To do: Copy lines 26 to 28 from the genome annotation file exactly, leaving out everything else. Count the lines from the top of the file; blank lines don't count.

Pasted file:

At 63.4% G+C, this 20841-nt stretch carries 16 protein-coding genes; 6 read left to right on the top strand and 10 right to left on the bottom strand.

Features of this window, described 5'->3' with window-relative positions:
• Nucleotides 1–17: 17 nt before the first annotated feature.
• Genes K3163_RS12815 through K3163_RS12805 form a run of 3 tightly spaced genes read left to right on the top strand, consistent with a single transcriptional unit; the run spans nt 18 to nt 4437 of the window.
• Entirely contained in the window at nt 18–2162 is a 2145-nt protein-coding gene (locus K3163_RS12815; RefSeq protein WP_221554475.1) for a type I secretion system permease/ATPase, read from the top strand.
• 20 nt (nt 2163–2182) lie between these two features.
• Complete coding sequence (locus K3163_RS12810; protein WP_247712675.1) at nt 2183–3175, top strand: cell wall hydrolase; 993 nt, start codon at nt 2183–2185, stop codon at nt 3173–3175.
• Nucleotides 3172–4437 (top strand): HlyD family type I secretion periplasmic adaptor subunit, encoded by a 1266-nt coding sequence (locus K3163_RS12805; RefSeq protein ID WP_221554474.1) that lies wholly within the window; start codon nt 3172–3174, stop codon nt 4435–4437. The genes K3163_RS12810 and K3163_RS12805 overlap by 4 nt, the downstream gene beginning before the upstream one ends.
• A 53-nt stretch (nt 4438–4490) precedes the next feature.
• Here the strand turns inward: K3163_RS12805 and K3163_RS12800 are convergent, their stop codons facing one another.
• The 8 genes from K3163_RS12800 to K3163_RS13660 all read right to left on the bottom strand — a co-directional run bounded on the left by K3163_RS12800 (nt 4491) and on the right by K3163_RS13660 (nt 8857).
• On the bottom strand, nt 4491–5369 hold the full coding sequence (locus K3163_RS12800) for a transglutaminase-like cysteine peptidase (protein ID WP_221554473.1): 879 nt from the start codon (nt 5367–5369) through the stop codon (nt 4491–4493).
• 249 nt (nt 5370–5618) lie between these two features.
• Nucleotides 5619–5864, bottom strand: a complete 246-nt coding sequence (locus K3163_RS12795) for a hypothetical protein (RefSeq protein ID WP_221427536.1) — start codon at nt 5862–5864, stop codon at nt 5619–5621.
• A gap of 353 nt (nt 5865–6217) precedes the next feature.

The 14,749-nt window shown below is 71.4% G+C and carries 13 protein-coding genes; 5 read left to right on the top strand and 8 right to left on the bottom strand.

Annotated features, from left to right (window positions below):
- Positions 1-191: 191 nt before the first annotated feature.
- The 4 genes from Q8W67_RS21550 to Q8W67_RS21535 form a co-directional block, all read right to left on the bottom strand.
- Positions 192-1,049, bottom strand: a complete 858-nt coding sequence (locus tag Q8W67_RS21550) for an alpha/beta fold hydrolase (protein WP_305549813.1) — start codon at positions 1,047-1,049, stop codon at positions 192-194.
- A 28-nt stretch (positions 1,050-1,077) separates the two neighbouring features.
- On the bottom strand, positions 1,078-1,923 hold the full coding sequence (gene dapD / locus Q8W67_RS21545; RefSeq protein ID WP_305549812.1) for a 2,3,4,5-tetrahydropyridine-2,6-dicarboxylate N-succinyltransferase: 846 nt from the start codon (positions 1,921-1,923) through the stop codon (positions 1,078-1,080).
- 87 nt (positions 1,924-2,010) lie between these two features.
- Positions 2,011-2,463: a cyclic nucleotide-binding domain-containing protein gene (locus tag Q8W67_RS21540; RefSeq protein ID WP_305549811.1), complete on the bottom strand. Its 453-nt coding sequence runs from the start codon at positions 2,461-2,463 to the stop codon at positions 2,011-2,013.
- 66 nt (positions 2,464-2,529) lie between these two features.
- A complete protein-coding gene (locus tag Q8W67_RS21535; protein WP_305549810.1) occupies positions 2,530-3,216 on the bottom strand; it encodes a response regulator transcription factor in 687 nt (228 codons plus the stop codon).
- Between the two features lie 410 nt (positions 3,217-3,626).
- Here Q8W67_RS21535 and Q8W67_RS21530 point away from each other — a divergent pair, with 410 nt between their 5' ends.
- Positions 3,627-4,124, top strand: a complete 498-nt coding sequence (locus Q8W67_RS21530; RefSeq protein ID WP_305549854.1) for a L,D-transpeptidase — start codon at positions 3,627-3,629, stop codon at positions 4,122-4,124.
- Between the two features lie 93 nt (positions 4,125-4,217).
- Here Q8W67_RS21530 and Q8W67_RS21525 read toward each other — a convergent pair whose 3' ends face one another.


- A complete protein-coding gene (locus tag Q8W67_RS21535; protein WP_305549810.1) occupies positions 2,530-3,216 on the bottom strand; it encodes a response regulator transcription factor in 687 nt (228 codons plus the stop codon).
- Between the two features lie 410 nt (positions 3,217-3,626).
- Here Q8W67_RS21535 and Q8W67_RS21530 point away from each other — a divergent pair, with 410 nt between their 5' ends.